by Roderick Conway Morris

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Villa Medici and the Cardinal's Secrets


By Roderick Conway Morris
ROME 29 January 2000

 

Villa Medici's enviable position on the Pincian Hill makes it one of the most prominent buildings on the skyline, but because of its singular inside-out arrangement the monumental facade overlooks not the panoramic sweep of the city below but the villa's gardens at the back.

The restoration of this facade by the French Academy, which has occupied the building since 1803, is now the occasion for an enlightening exhibition, "Villa Medici: A Cardinal's Dream," devoted to Ferdinando de' Medici (1549-1609), who was principally responsible for the villa, and to the art collection he built up before and while in residence there. The show continues until March 5.

Ferdinando was still in his twenties when he acquired the land and a smaller existing villa from the estate of Cardinal Ricci, a close associate of the Medici clan who died in 1574. Although Ferdinando himself was a cardinal from his mid-teens on, he never took holy orders -- an oversight that proved convenient when he came to shed his scarlet robe and hat to become grand duke of Tuscany in 1587, marry and have children.

Following family traditions, the young Ferdinando had early aspirations to become a collector, bought some important marbles and other pieces, and achieved the impressive level of debt expected of a gentleman of his standing -- although when he took over Ricci's property, his brother Grand Duke Francesco (with whom Ferdinando did not get on) objected to his squandering even more money on what Francesco slightingly referred to as "a garden."

When Ferdinando himself inherited the dukedom and left for Florence, most of his collection was carried off to Florence, some pieces being dispersed even further afield. Fortunately, a detailed inventory was made of the villa's contents not long after Ferdinando's departure, so it has been possible for the academy to borrow back, for the show, nearly 100 characteristic pieces, among them some of the most highly prized.

Ferdinando aimed to build a palace worthy of a Renaissance connoisseur, but in an environment that was still chronically insecure. The hiatus between the death of one pope and the election of the next led to periodic outbreaks of disorder, as did the unruly behavior of Rome's aristocracy and the perennial problem of banditry. Accordingly, the new villa's external walls and outward facade retained a solid, fortress-like appearance.

But the placing of the monumental facade overlooking the gardens was also the result of other considerations. Ferdinando wished to display some of his finer classical reliefs and busts in an opulent stucco setting in imitation of ancient architectural models. But the Counter-Reformation was at its height, the Catholic view of the pagan past extremely ambiguous and Ferdinando's position as a cardinal an additional complication. Pius IV had already forbidden Cardinal Ricci to adorn his palazzo and villa with antiquities, had hidden the sculptures in the Vatican's Belvedere courtyard in wooden boxes and had allowed cartloads of archeological finds to be removed from Rome.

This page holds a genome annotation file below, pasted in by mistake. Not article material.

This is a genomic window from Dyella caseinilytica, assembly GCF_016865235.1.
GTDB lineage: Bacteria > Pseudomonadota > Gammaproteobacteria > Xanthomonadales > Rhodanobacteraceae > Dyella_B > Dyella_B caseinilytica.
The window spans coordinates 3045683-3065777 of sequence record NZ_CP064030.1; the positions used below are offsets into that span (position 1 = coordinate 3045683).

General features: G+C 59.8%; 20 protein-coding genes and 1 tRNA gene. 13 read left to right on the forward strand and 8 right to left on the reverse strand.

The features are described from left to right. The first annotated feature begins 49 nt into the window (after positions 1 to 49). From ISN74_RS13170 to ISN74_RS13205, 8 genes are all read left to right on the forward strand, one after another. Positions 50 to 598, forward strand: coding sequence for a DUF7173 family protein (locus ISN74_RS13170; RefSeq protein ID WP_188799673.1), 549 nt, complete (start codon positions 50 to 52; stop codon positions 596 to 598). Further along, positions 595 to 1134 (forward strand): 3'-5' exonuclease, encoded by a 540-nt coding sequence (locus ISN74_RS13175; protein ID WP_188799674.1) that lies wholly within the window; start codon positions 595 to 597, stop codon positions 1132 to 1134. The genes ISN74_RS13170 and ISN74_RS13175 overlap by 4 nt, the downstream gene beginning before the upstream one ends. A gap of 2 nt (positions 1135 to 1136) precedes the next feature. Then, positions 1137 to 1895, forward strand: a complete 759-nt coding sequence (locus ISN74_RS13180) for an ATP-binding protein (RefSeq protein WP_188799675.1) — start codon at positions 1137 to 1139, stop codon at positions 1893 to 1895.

So Ferdinando went ahead with his magnificent classical showpiece facade, but placed it so as to be invisible to public view. Yet the design was enormously influential, being taken up elsewhere, notably at the villas Borghese and Doria Pamphili. Also influential was the long gallery, comprising a wing of the Villa Medici, that Ferdinando had constructed to show sculpture indoors -- an early example of a museum style that in due course became almost universal.

The cardinal's need to balance personal taste with Counter-Reformation pressures and prevailing rules of decorum was equally evident in the villa's interior. Religious works predominated in the public reception rooms, while more risqué and erotic pieces were confined to his private apartments.

One of the most curious paintings in the latter category is by Ferdinando's in-house painter and decorator, Jacopo Zucchi. It depicts a fantasy scene of some exotic imagined isles, inhabited by a bevy of voluptuous nude women -- portraying Rome's beauties of the moment, including Ferdinando's lover, Clelia Farnese -- overseen by the cardinal himself in the guise of a semi-naked noble savage.

Scantily clad female forms also feature in Zucchi's surviving ceiling panels in Ferdinando's private rooms, with their lovely views over the Medici gardens and the rolling landscape of umbrella pines in the Borghese Park beyond.

These scenes partly derive from Ptolemy, a major source of 16th-century cosmology and astrology. Galileo was subsequently to demolish Ptolemy's theories and end up before the Inquisition for his pains. Having recanted under threat of torture, the scientist spent his last days in Rome imprisoned at Villa Medici. And one can imagine him casting a jaundiced glance at these ceilings, before leaving the city to spend the rest of his life under house arrest.


First published: International Herald Tribune

© Roderick Conway Morris 1975-2016